The Obama administration may need to add a new task to its health reform to-do list: Enforcing the health insurance regulations at the heart of the Affordable Care Act.
The health-care law will, in 2014, change the insurance industry in myriad ways. Some – like the end of preexisting conditions – are really big changes. Others are smaller, like disallowing waiting periods for employer-sponsored insurance and limits on how much insurers can charge their oldest (and likely sickest) patients.
While states have traditionally regulated insurance markets, only 19 have updated their laws to allow them to enforce these new requirements, according to a report out Friday from the Commonwealth Foundation. If states don’t move soon, it could have the federal government playing a far larger regulatory role than initially expected.
“We don’t know what capacity the federal government has to enforce these protections,” Georgetown’s Kevin Lucia, a co-author of the study, says. “One way or another this will be the law of the land. It’s really a question of are the states going to do the enforcement, and maintain their traditional role, or will the federal government need to step in.”
Lucia, alongside co-authors Katie Keith and Sabrina Corlette, surveyed states about the steps they’ve taken so far to beef up their regulatory authorities. They found that nearly two-dozen had passed new laws in this arena, allowing them to enforce the new insurance regulations.
But another 22 states responded that, if challenged, they likely would not have the legislative authority to implement the new Obamacare provisions.
“These findings suggest that many states may need to take action in 2013 to ensure that consumers receive the full benefits promised under the Affordable Care Act,” the report concludes. “Because states are expected to be the primary enforcers, most will need to implement the new protections so they are reflected in state law or—at a minimum—give the insurance department the authority to enforce and write new rules on the 2014 market reforms.”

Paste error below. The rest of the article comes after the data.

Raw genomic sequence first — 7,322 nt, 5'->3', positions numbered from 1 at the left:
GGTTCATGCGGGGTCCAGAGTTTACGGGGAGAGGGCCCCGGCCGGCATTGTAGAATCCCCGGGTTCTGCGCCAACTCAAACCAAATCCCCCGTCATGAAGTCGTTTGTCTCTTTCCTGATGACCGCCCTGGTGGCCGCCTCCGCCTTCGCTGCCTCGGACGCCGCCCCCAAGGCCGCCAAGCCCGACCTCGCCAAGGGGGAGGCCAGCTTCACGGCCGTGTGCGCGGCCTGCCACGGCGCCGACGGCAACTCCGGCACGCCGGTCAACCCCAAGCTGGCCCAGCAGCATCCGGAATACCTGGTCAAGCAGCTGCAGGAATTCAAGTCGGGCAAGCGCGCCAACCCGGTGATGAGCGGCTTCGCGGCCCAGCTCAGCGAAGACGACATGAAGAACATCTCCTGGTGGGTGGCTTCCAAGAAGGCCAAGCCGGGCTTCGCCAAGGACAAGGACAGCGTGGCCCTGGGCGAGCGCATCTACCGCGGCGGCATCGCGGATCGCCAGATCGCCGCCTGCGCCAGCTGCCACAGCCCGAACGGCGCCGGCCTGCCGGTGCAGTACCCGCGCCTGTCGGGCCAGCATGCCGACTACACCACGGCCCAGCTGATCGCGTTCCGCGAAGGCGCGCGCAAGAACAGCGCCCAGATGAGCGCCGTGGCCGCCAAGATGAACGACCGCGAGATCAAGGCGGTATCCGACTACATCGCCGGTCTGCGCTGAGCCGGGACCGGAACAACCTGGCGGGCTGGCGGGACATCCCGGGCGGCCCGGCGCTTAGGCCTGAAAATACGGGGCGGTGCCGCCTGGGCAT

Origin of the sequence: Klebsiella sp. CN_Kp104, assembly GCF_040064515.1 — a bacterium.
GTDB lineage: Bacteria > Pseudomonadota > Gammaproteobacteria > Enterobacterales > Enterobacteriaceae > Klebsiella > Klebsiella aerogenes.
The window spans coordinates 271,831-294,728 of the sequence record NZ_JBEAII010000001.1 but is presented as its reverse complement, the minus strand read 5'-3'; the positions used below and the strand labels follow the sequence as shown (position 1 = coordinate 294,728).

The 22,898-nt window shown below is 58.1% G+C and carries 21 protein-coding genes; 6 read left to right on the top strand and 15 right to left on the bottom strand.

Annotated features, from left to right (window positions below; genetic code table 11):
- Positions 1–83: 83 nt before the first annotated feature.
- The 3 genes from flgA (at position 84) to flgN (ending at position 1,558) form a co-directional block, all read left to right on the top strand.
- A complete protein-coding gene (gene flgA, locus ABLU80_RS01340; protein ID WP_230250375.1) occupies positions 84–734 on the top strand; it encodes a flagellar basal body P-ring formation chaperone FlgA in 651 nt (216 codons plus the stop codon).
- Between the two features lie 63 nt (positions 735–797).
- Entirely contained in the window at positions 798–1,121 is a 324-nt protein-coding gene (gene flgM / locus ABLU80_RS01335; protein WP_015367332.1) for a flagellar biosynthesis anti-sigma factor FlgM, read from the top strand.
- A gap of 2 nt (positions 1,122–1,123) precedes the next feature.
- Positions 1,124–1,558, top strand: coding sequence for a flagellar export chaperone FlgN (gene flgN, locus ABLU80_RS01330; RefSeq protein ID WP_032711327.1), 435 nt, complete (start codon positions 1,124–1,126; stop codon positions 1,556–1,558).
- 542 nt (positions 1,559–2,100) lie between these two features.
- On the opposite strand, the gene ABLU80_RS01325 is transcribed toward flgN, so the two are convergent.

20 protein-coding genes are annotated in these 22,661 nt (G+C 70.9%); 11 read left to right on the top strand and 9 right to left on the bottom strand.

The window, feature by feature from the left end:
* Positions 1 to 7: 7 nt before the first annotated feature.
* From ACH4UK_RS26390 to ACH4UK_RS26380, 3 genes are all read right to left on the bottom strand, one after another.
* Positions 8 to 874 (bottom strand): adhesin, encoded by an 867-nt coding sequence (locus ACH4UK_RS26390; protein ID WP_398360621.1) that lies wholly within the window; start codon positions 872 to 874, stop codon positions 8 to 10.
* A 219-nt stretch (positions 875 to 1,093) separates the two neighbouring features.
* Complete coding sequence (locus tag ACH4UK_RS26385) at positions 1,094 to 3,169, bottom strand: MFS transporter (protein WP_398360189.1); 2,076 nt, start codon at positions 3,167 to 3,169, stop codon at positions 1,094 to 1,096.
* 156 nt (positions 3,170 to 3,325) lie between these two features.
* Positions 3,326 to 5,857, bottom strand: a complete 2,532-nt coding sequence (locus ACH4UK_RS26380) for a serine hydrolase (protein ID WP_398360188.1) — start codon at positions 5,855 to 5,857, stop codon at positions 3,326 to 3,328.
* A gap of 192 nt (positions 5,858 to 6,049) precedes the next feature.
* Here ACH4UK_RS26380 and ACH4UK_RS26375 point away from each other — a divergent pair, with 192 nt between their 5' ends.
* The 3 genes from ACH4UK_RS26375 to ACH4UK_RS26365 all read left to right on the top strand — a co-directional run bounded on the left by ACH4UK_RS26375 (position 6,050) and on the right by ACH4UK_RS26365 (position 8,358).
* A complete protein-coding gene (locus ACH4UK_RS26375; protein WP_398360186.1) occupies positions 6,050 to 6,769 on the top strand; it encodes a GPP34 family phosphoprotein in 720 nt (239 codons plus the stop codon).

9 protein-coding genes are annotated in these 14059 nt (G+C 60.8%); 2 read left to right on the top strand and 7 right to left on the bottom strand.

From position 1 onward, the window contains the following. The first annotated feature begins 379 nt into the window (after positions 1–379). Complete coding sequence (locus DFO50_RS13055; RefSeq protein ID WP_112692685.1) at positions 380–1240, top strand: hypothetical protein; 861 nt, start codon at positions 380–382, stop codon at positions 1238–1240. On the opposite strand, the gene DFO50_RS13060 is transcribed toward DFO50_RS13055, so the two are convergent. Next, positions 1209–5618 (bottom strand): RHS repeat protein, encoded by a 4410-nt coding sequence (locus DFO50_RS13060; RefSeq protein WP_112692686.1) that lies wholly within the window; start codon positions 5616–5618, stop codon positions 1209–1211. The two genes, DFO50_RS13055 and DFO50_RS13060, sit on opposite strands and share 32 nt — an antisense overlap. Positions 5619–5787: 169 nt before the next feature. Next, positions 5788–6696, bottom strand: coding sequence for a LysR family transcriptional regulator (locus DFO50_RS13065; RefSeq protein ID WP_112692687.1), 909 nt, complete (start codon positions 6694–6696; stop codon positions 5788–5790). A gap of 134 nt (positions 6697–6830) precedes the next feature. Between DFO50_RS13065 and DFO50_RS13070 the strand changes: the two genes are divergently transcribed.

If a state does not have authority to enforce the Affordable Care Act, that doesn’t mean it becomes null and void: Rather, the enforcement authorities then fall to the federal government.
“It’s a question of both capacity and complexity, whether they have an appreciation for the nuances of each state market,” lead study author Katie Keith, also at Georgetown, says.
This wouldn’t be totally unfamiliar territory for the federal government: When it implemented the Health Insurance Portability and Accountability Act in 1996. That law gave greater protections to employer-sponsored insurance subscribers and had states as the first line of enforcement defense.
When some states did not take on the enforcement activities, the federal government found itself “regulating private health insurance plans [which] was a new and initially unanticipated responsibility,” according to a 2000 GAO report.
A federal review in 2000 found that the the federal government would need to take over enforcement powers in five states that had failed to move forward: Colorado, Delaware, Massachusetts, Missouri and Wisconsin.
That meant that, in a state like Missouri, it was up to the federal government to figure out whether local health plans were in compliance with the new regulations. In 1998, it had 39 staff members dedicated to HIPAA enforcement, according to a GAO report in 2001. That number fell to 16 by 2001, as states passed legislation to reclaim their enforcement powers.
States still have some time to come into compliance with the federal law. Keith has seen conforming legislation introduced in Oklahoma and Virginia, both times by Republican legislators.
“I don’t want to suggest there will be a ton of compliance issues,” she says. “What might happen, is if there’s pushback and a state doesn’t have explicit authority, their hands might be tied.”
That could mean the federal government stepping in – and needing to build up the capacity to do so across the country.